- The Washington Times - Wednesday, June 11, 2008

KABUL, Afghanistan – U.S. coalition officials are disputing Pakistani charges that the United States made an “unprovoked” attack that killed 11 Pakistani troops in Pakistani territory.

The incident Tuesday night took place in Pakistan’s Mohmand tribal region, according to Pakistani officials quoted by wire service reports from the capital, Islamabad.

“The senseless use of air power against a Pakistani border post by coalition forces is totally unacceptable,” Pakistan’s Foreign Ministry said in a statement. The ministry also summoned U.S. Ambassador Anne Patterson to explain the attack, Reuters news agency reported.

The U.S.-led Combined Joint Task Force denied the Pakistani account, saying the operation had been previously coordinated with the Pakistani government.

“Coalition forces were engaged by anti-Afghan forces in Konar province on Tuesday during an operation that had been previously coordinated with Pakistan,” U.S. officials said in a statement released from Bagram air field in Afghanistan.

“Coalition forces began receiving small-arms and rocket-propelled grenade fire from an unknown number of anti-Afghan forces approximately 200 meters [yards] inside Konar province. Coalition forces returned fire in self-defense. … At no time did Coalition ground forces cross into Pakistan.”

Shortly after the attack began, Coalition forces informed the Pakistan Army that they were being engaged by anti-Afghan forces in a wooded area near the Gorparai checkpoint, said First Lt. Nathan Perry, spokesman for the Combined Joint Task Force.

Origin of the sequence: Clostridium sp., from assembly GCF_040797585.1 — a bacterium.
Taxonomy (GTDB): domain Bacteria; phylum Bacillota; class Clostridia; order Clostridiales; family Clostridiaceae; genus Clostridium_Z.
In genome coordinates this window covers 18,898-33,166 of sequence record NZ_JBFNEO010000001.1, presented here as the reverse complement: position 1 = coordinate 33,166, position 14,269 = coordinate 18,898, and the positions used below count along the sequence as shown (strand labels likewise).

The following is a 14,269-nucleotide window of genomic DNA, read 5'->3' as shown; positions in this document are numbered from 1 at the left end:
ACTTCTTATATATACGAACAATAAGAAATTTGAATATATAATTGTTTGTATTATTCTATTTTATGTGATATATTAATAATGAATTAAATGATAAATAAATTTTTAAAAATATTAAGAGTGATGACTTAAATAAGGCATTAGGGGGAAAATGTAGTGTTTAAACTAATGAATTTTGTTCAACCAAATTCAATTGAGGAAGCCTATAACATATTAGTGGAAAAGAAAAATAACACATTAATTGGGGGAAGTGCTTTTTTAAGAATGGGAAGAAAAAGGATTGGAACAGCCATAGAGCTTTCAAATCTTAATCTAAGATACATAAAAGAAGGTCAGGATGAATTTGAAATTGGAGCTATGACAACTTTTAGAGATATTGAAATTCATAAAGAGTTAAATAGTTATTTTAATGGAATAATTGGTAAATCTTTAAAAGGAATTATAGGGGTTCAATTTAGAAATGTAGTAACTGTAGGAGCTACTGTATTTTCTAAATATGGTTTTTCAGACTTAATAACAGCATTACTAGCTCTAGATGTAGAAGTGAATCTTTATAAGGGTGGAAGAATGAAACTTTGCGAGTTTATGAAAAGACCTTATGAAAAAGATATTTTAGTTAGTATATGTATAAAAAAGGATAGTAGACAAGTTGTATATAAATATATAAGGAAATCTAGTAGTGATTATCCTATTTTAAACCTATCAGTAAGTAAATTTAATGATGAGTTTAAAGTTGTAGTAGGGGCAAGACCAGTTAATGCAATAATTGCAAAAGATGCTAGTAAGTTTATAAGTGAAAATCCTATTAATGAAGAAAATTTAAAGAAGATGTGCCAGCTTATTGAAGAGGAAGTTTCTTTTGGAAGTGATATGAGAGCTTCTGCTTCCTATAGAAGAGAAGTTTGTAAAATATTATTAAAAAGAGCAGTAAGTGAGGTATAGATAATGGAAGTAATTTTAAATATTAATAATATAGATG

Coalition officials said that at that same time, an unmanned aerial system also identified anti-Afghan forces firing at coalition forces.

“In self-defense, coalition forces fired artillery rounds at the militants,” the statement went on to say.

The use of an unmanned aerial system allowed coalition forces to identify additional anti-Afghan forces joining the attack, the U.S. military said.

“While maintaining positive identification of the enemy, close-air support was then used by coalition forces to gain fire superiority until the threat was eliminated,” the statement said.

Pakistan Army officials said the airstrike resulted in the death of 11 Pakistani troops and condemned it as an act of aggression within Pakistan´s border that “hit at the very basis of cooperation” in the war on terrorism.

Military officials in the region have been seeing an increased presence of Taliban insurgents along the eastern and southern border with Pakistan.

U.S. officials have also noticed a growing presence of Al Qaeda and Taliban forces in Pakistan´s tribal areas since Pakistan’s recently elected government signed a peace accord with tribal leaders.

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